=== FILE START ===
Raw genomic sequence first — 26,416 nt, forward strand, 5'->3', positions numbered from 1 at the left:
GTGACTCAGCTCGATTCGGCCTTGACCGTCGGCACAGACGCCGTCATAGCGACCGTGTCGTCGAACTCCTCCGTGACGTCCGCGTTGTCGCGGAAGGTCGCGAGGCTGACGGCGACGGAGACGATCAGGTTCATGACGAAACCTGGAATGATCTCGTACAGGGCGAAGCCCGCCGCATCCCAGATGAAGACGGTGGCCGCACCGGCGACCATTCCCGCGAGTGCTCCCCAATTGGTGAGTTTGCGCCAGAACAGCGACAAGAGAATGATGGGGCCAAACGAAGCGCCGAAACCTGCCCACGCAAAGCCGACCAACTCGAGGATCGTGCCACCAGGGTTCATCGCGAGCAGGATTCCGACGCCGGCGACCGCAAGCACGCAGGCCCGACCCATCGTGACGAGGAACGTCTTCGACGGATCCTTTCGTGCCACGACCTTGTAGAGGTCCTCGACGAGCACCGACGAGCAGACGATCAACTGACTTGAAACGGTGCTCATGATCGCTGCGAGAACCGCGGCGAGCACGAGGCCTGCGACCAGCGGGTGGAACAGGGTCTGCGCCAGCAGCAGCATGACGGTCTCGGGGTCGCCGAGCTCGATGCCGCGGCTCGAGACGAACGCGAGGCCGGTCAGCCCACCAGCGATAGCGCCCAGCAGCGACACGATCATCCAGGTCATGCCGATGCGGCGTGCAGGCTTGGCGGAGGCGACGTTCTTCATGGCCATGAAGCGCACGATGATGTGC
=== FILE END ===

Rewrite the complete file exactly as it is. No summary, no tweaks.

Raw genomic sequence first — 26,416 nt, forward strand, 5'->3', positions numbered from 1 at the left:
GTGACTCAGCTCGATTCGGCCTTGACCGTCGGCACAGACGCCGTCATAGCGACCGTGTCGTCGAACTCCTCCGTGACGTCCGCGTTGTCGCGGAAGGTCGCGAGGCTGACGGCGACGGAGACGATCAGGTTCATGACGAAACCTGGAATGATCTCGTACAGGGCGAAGCCCGCCGCATCCCAGATGAAGACGGTGGCCGCACCGGCGACCATTCCCGCGAGTGCTCCCCAATTGGTGAGTTTGCGCCAGAACAGCGACAAGAGAATGATGGGGCCAAACGAAGCGCCGAAACCTGCCCACGCAAAGCCGACCAACTCGAGGATCGTGCCACCAGGGTTCATCGCGAGCAGGATTCCGACGCCGGCGACCGCAAGCACGCAGGCCCGACCCATCGTGACGAGGAACGTCTTCGACGGATCCTTTCGTGCCACGACCTTGTAGAGGTCCTCGACGAGCACCGACGAGCAGACGATCAACTGACTTGAAACGGTGCTCATGATCGCTGCGAGAACCGCGGCGAGCACGAGGCCTGCGACCAGCGGGTGGAACAGGGTCTGCGCCAGCAGCAGCATGACGGTCTCGGGGTCGCCGAGCTCGATGCCGCGGCTCGAGACGAACGCGAGGCCGGTCAGCCCACCAGCGATAGCGCCCAGCAGCGACACGATCATCCAGGTCATGCCGATGCGGCGTGCAGGCTTGGCGGAGGCGACGTTCTTCATGGCCATGAAGCGCACGATGATGTGC